Oracle Backend for Spring Boot and Microservices
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Custom Installations

The Oracle Backend for Spring Boot and Microservices is available to install in your own “custom” environment, which may be an on-premises data center environment, a different cloud provider, or a developer’s desktop.


You must meet the following prerequisites to use the Oracle Backend for Spring Boot and Microservices On-Premises. You need:

  • Access to Oracle Database Enterprise Edition
  • Access to a Container Repository
  • Access to a Kubernetes cluster
  • Python 3+

When installing in a non-production environment, for example a developer’s desktop, the previously mentioned pre-requisites may be met through an additional setup task, but there are additional desktop system or software requirements. For example:

  • 2 CPUs or more
  • 8 GB of free memory
  • 60 GB of free disk space (40 GB minikube and container images, 20 GB database)
  • Internet connection
  • Minikube or similar
  • Podman1 or similar
  • Oracle Single Sign-On (SSO) account to download the database image


Download the latest release of Oracle Backend for Spring Boot and Microservices.


A custom installation, whether production or non-production, consists of defining the infrastructure followed by running the Configuration Management Playbook to build images and deploy the Microservices.

For a production installation, you need to have a Kubernetes cluster and the kubectl command-line interface must be configured to communicate with your cluster.

A Helper Playbook has been provided for non-production installations to assist in defining the infrastructure. Review the appropriate documentation for examples of installing and defining the non-production installation. For example:

The non-production playbook is run as part of the Configuration Management Playbook.

Download the Database or Oracle REST Data Services (ORDS) Images (Desktop Installation)

The non-production installation provisions an Oracle database to the Kubernetes cluster. The images must be downloaded from Oracle’s Container Registry before continuing.

After installing Podman, process these steps:

  1. Log in to Oracle Cloud Infrastructure Registry (Container Registry). For example:

    podman login

  2. Pull the database image. For example:

    podman pull

  3. Pull the ORDS image. For example:

    podman pull

Defining the Parse Application (Production Installation)

The application is defined in ansible/vars/ebaas.yaml. For example:

ebaas_edition: "COMMUNITY"
vault: ""
vault_key: ""
vault_crypto_endpoint: ""
vault_management_endpoint: ""
vault_storage_account_name: "N/A"
vault_storage_account_key: "N/A"
vault_storage: ""
vault_storage_lock: ""
apisix_admin_password: "Correct-horse-Battery-staple-35"
grafana_admin_password: "Correct-horse-Battery-staple-35"
oractl_admin_password: "Correct-horse-Battery-staple-35"
oractl_user_password: "Correct-horse-Battery-staple-35"

Defining the Database (Production Installation)

The database is defined in ansible/roles/database/vars/main.yaml. For example:

database_oracle_dbs: ["BAASPDB"]
database_default_db: BAASPDB
BAASPDB: # noqa: var-naming[pattern]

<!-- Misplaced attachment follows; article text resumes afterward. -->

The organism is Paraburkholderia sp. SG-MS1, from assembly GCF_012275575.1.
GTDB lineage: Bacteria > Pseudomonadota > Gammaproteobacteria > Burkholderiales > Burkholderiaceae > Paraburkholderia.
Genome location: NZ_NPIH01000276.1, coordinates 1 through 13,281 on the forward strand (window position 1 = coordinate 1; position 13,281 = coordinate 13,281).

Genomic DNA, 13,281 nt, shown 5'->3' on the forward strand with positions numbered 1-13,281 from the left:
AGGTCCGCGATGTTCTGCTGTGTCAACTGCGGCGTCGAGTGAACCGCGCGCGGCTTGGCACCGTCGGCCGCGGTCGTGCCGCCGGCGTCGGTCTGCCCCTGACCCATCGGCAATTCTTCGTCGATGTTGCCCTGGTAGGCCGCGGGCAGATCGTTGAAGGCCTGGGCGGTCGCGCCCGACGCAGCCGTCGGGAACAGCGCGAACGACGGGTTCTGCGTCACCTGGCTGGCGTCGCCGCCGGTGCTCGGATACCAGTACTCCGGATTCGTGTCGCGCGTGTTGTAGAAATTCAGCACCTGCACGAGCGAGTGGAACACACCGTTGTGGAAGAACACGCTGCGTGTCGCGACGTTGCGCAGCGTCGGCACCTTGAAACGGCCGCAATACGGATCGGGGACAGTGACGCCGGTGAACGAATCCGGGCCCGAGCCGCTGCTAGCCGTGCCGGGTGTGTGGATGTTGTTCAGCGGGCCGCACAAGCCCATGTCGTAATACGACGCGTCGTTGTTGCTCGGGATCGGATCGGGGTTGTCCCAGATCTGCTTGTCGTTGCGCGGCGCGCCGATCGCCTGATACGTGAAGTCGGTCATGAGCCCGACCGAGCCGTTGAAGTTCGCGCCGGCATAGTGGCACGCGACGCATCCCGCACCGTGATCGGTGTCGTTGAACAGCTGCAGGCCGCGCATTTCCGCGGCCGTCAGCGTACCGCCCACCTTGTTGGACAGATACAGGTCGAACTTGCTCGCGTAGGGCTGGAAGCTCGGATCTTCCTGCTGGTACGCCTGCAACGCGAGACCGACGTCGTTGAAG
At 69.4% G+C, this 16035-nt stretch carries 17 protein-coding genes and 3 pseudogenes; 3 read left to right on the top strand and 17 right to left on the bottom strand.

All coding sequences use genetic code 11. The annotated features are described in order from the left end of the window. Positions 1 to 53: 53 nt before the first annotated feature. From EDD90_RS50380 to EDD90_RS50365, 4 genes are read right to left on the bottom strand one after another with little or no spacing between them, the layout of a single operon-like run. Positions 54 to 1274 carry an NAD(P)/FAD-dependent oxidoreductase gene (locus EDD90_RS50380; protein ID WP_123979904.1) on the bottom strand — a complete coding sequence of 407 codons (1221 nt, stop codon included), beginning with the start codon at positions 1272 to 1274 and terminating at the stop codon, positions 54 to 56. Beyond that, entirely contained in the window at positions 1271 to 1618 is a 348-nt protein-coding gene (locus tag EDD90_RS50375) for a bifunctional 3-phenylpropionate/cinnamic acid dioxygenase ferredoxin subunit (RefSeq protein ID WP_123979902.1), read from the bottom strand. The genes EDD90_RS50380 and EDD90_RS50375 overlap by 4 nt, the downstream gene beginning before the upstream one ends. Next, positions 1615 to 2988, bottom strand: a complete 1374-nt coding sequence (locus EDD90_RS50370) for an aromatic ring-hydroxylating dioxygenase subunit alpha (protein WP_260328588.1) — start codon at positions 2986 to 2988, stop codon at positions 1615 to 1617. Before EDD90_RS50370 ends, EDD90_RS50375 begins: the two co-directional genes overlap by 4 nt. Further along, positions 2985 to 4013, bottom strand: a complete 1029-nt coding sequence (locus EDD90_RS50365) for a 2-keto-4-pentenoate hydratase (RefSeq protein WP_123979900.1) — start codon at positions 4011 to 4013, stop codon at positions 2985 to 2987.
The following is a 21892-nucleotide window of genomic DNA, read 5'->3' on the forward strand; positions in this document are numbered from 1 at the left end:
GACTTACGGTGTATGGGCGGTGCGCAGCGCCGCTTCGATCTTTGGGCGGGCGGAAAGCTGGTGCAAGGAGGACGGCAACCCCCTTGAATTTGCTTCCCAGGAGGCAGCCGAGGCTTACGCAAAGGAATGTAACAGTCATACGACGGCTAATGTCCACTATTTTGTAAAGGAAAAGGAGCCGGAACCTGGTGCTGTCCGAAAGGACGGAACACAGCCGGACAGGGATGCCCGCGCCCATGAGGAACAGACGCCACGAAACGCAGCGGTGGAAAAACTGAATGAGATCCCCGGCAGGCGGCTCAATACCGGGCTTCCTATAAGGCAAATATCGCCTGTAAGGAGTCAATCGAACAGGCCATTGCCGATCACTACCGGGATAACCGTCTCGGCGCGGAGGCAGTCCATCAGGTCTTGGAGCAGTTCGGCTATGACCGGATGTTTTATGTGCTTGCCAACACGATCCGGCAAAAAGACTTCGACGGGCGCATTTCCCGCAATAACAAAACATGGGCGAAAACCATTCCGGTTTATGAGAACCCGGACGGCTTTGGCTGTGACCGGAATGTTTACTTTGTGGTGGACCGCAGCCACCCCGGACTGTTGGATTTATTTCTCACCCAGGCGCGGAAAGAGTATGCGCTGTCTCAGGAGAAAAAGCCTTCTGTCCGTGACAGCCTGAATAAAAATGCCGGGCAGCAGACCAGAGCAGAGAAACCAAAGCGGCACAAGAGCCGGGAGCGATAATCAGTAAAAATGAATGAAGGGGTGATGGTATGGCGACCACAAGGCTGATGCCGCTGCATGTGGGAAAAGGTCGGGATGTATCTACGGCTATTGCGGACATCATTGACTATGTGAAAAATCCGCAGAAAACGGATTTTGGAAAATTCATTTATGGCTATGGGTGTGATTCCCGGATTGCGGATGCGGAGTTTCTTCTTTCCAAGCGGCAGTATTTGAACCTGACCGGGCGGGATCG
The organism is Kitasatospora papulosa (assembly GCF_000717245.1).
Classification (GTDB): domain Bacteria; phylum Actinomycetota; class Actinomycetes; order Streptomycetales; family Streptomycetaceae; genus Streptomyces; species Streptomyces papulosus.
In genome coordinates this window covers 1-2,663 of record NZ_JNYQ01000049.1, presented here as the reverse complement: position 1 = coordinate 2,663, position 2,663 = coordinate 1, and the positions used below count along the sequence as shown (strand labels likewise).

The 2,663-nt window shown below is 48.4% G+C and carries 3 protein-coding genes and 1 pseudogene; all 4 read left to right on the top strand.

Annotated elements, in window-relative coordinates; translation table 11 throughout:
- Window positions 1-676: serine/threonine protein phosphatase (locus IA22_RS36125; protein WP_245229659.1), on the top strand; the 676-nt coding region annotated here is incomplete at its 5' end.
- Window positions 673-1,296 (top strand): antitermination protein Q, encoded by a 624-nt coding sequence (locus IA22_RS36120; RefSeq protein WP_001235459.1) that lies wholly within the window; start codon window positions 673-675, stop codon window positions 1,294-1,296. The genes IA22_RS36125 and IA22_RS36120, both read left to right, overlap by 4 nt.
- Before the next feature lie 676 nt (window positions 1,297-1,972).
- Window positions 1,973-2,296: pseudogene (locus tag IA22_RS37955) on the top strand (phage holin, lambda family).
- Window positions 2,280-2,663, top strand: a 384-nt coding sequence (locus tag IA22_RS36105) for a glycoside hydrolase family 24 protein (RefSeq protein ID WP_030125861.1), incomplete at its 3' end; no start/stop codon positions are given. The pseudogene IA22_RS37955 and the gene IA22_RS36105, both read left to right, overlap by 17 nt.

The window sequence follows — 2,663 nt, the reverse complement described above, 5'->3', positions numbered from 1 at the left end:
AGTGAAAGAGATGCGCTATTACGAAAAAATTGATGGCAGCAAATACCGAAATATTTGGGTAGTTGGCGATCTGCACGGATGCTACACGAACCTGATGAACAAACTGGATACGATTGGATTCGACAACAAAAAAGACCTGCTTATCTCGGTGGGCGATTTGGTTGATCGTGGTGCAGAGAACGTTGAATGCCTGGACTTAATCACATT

username: "PDBADMIN"
  password: "Correct-horse-Battery-staple-35"
  ocid: ""

The oracle_dbs and default_db key values should be the name of your Pluggable Database (PDB). These are followed by the PDB name and Key/Values defining how to access the PDB. If using Mutual Transport Layer Security (mTLS) authentication, specify the full path of the wallet file.

Defining the Container Repository (Production Installation)

The Container Repository is defined in ansible/roles/registry/vars/main.yaml. For example:

registry_username: "oracle"
registry_password: "Correct-horse-Battery-staple-35"
registry_push_url: ""
      auth: "b3JhY2xlOjdaUVgxLXhhbFR0NTJsS0VITlA0"
registry_pull_url: ""
      auth: "b3JhY2xlOjdaUVgxLXhhbFR0NTJsS0VITlA0"

Specify the URL or authentication credentials for your Container Repository in registry_pull_url, registry_push_url, registry_username, and registry_password.

For the registry_pull_auth and registry_push_auth sections, manually log into your repository and copy the values found in the created file, located in $HOME/.config/containers/auth.json

There may be duplication between the push and pull URL’s. The pull URL is used inside the Pods while the push URL is used from the deployment machine. If you have a private registry inside the Kubernetes cluster, these URL’s could be different. This is the case for the Desktop installation. For example, the push URL is localhost:5000, while the pull URL is <Registry Pod ClusterIP>:5000.

Configuration Management Playbook

From the source package, run the Configuration Management Playbook.

Install Ansible

Using Python, install Ansible to run the Configuration Management Playbook. The Helper script creates a Python virtual environment and installs Ansible along with other additional modules. For example:

source ./activate.env

Non-production Playbook

If this is a production installation, then the infrastructure should be manually defined as previously stated.

If this is a non-production installation, then run the Helper Playbook to define the infrastructure. For example:

ansible-playbook ansible/desktop-apply.yaml

Build and Push Images to the Container Repository

For the non-production installation, start a new terminal and tunnel or port-forward to the Minikube cluster. Refer to the specific platform details for more information.

For both installations, run the Images Playbook on the original terminal. For example:

ansible-playbook ansible/images_build.yaml

Install the Microservices

Install the Microservices by running this command:

ansible-playbook ansible/k8s_apply.yaml -t full


  1. Certification has been performed against Podman. However, other container or virtual machine managers are available and may be substituted. ↩︎